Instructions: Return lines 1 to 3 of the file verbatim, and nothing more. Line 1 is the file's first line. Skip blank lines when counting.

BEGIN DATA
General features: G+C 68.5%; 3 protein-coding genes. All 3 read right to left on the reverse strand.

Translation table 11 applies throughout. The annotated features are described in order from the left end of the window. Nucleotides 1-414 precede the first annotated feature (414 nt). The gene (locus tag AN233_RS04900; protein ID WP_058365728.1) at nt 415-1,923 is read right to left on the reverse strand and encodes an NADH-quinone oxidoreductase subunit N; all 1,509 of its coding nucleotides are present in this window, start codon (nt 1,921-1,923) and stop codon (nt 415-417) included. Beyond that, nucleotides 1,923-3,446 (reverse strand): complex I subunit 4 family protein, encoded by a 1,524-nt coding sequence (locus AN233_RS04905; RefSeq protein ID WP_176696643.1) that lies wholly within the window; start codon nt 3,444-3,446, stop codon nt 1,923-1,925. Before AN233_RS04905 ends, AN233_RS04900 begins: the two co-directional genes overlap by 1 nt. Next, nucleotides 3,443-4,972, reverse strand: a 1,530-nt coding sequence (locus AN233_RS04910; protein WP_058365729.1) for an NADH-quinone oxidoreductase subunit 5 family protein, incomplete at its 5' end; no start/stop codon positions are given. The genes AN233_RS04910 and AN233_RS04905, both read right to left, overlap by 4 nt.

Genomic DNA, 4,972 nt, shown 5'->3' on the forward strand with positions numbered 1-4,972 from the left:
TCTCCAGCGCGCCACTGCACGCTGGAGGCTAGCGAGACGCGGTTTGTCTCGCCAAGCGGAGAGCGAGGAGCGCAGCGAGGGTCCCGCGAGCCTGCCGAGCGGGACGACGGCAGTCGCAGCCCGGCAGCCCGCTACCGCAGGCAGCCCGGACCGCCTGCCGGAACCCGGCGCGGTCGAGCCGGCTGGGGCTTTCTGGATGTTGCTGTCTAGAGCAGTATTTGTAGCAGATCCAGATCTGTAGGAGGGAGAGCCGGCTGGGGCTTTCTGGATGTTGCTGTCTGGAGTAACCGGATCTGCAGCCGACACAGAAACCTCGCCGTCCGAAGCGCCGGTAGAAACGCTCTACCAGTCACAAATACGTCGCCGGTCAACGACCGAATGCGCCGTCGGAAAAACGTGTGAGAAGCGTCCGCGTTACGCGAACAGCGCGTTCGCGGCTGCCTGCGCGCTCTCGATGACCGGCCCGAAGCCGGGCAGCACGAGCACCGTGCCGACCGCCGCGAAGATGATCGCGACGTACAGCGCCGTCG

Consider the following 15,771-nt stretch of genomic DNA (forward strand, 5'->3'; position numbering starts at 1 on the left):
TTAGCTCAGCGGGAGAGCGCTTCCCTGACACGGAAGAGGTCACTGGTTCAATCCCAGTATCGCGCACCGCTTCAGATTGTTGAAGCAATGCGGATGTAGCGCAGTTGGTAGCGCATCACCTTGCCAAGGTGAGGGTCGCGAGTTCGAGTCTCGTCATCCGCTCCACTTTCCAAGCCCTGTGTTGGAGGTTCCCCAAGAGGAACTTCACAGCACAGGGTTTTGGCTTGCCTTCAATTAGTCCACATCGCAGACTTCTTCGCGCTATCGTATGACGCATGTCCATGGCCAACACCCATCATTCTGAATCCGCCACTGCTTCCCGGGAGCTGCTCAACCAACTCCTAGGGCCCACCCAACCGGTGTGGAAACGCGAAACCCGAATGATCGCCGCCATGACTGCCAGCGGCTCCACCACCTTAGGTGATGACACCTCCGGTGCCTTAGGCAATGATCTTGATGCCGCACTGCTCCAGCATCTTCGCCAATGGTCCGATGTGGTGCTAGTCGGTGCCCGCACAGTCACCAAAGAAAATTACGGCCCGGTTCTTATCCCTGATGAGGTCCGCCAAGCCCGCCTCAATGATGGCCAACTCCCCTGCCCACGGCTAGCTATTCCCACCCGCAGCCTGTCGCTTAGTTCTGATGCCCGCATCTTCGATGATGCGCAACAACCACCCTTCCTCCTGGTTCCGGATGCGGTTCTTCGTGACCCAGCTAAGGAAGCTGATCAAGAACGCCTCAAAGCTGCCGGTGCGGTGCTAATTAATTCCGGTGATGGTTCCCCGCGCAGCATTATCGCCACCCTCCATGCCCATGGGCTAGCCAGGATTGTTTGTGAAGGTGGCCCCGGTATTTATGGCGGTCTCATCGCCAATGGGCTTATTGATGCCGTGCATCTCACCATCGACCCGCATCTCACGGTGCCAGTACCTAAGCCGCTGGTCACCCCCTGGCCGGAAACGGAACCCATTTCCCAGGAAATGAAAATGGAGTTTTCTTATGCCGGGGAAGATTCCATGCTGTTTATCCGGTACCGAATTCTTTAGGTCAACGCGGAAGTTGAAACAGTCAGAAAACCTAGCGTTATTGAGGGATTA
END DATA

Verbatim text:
General features: G+C 68.5%; 3 protein-coding genes. All 3 read right to left on the reverse strand.

Translation table 11 applies throughout. The annotated features are described in order from the left end of the window. Nucleotides 1-414 precede the first annotated feature (414 nt). The gene (locus tag AN233_RS04900; protein ID WP_058365728.1) at nt 415-1,923 is read right to left on the reverse strand and encodes an NADH-quinone oxidoreductase subunit N; all 1,509 of its coding nucleotides are present in this window, start codon (nt 1,921-1,923) and stop codon (nt 415-417) included. Beyond that, nucleotides 1,923-3,446 (reverse strand): complex I subunit 4 family protein, encoded by a 1,524-nt coding sequence (locus AN233_RS04905; RefSeq protein ID WP_176696643.1) that lies wholly within the window; start codon nt 3,444-3,446, stop codon nt 1,923-1,925. Before AN233_RS04905 ends, AN233_RS04900 begins: the two co-directional genes overlap by 1 nt. Next, nucleotides 3,443-4,972, reverse strand: a 1,530-nt coding sequence (locus AN233_RS04910; protein WP_058365729.1) for an NADH-quinone oxidoreductase subunit 5 family protein, incomplete at its 5' end; no start/stop codon positions are given. The genes AN233_RS04910 and AN233_RS04905, both read right to left, overlap by 4 nt.

Genomic DNA, 4,972 nt, shown 5'->3' on the forward strand with positions numbered 1-4,972 from the left: